ALSO READSiemens Healthineers, IBM Watson Health Forge Global tie-up for population health management Siemens June-qtr net down 23 pc to Rs 130 cr Siemens Q2 net profit rises 10% to Rs 177 crore Global alliance enables providers to transform health through value-based Healthcare Siemens turns volatile after Q2 results
"The alliance aims to help hospitals, health systems, integrated delivery networks and other providers, deliver value-based care to patients with complex, chronic and costly conditions such as heart disease and cancer," Siemens Healthineers said in a statement.
Siemens Healthineers and IBM Watson Health intend to help healthcare professionals navigate changes propelled by a growing volume and diversity of health data, an aging global population, increasing prevalence of chronic diseases, changes in healthcare payment models, digitisation and consumerisation of healthcare, it added.
Commenting on the development, Siemens Healthineers Head of Services Matthias Platsch said: "Combining our strengths, Siemens Healthineers and IBM can effectively help providers transition to a value-based healthcare environment."
The new alliance fits perfectly in to the services business of Siemens Healthineers, he added.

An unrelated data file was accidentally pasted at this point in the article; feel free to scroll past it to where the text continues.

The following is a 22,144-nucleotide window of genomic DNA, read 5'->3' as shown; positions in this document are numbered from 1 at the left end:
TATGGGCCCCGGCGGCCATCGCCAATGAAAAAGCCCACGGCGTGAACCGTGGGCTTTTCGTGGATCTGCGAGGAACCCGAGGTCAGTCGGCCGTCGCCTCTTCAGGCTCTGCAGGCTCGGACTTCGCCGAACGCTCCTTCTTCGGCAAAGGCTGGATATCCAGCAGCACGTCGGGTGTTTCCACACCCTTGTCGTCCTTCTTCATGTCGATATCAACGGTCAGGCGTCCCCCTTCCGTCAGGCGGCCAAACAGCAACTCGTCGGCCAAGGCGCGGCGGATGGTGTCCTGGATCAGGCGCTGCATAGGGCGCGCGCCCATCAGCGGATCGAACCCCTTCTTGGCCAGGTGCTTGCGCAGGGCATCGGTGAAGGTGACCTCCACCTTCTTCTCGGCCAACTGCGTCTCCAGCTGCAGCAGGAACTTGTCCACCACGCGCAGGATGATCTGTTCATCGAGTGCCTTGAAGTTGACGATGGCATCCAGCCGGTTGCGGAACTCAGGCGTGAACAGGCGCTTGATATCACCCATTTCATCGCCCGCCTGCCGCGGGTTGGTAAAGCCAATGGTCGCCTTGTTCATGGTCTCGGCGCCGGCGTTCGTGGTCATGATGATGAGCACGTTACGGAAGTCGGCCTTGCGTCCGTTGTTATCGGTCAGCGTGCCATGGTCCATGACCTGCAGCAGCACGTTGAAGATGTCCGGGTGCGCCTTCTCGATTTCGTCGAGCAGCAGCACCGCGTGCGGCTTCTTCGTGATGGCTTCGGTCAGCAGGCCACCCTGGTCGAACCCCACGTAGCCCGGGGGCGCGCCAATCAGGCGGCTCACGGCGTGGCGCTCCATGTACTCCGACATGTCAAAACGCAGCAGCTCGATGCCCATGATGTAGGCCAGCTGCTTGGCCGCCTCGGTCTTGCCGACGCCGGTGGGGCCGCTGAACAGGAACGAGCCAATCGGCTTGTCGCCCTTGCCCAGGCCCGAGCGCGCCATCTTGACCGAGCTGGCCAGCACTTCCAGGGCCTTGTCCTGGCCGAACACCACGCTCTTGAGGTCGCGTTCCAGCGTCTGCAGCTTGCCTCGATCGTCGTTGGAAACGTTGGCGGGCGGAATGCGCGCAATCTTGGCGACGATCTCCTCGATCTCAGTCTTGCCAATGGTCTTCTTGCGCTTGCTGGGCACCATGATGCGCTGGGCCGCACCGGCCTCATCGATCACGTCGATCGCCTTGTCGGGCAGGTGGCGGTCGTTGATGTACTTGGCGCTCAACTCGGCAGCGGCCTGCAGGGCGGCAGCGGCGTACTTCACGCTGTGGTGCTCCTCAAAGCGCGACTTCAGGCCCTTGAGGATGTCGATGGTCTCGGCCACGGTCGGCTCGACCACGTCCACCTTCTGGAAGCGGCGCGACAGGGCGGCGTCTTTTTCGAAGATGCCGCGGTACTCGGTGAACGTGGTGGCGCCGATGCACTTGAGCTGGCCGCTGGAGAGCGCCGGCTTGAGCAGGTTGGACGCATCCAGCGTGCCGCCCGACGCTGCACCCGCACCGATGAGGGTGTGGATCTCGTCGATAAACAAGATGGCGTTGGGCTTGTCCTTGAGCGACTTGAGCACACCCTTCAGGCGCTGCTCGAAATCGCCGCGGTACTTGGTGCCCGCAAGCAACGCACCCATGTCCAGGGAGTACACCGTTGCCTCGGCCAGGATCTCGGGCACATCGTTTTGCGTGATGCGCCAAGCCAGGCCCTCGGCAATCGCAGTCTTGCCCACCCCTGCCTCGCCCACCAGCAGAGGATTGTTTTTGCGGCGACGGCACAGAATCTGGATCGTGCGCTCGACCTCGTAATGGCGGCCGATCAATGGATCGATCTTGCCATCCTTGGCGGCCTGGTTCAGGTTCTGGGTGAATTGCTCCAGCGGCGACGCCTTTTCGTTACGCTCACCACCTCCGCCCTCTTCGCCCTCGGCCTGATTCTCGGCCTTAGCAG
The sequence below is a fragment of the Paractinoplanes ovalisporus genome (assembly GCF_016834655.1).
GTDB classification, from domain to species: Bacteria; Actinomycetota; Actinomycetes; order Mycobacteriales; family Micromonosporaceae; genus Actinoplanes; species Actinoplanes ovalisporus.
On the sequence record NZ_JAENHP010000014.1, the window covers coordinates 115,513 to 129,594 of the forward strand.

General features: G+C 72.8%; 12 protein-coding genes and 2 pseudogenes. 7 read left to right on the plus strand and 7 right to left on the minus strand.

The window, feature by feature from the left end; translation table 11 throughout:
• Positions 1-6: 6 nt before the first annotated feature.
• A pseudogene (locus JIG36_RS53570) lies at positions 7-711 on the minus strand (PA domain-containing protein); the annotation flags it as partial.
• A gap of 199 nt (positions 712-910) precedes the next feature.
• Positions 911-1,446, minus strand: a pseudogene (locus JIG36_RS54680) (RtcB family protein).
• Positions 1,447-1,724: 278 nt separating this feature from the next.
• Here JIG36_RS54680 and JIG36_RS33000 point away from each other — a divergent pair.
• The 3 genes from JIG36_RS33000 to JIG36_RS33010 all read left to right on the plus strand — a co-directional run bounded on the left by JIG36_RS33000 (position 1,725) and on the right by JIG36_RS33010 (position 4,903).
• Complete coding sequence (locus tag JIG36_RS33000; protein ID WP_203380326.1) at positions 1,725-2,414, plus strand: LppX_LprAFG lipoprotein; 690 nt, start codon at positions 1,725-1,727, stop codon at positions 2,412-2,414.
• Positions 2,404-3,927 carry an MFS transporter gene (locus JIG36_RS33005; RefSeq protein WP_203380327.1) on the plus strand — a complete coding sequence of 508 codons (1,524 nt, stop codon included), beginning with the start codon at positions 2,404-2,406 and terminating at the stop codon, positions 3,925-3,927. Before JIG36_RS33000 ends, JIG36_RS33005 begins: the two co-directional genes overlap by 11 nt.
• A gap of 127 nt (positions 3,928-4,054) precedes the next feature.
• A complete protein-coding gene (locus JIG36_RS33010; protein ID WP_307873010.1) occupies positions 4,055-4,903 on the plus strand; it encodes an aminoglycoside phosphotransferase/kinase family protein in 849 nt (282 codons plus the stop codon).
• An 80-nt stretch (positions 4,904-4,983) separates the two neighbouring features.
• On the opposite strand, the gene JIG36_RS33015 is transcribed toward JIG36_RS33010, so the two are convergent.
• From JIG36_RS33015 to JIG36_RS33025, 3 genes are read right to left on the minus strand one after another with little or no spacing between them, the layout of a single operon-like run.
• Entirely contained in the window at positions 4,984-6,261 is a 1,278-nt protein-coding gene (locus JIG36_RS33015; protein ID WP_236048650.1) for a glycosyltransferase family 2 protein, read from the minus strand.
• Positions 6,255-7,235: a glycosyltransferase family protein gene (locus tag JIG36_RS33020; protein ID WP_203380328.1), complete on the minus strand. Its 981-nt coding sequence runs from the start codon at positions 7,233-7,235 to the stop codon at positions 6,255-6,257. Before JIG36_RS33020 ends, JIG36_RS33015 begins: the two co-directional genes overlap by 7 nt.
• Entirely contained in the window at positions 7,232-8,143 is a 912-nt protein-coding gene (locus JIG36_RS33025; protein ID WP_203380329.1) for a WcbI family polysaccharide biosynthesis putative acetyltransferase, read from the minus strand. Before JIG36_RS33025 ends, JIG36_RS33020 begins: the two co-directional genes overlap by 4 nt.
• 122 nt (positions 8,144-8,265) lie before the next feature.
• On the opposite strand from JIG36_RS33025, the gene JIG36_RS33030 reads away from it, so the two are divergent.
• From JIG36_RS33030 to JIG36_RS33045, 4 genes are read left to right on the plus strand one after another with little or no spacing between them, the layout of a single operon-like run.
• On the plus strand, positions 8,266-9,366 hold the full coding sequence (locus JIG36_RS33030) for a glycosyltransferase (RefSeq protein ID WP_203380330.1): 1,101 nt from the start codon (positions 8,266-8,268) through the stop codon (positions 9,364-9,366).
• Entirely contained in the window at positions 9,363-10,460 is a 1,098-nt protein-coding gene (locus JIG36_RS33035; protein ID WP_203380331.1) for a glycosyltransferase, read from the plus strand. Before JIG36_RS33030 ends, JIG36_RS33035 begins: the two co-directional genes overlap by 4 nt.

These offerings are designed to help meet hospital and healthcare systems' demands for value-based care analytics and reporting, and patient, it added.
"Siemens Healthineers will also provide consulting services to support providers in their transition to value-based care," the statement said.
Under the alliance, it is the intent of IBM and Siemens to work together to jointly develop and deploy new PHM offerings leveraging each company's expertise and assets, including those added to the Watson Health portfolio from acquisitions such as Phytel and Explorys, it added.
"We are at an unprecedented time in healthcare on how patient outcomes. Mature and developing markets are increasingly focused optimised, quality is standardised among individuals and across populations, and costs are reduced," IBM Watson Health General Manager Deborah DiSanzo said.
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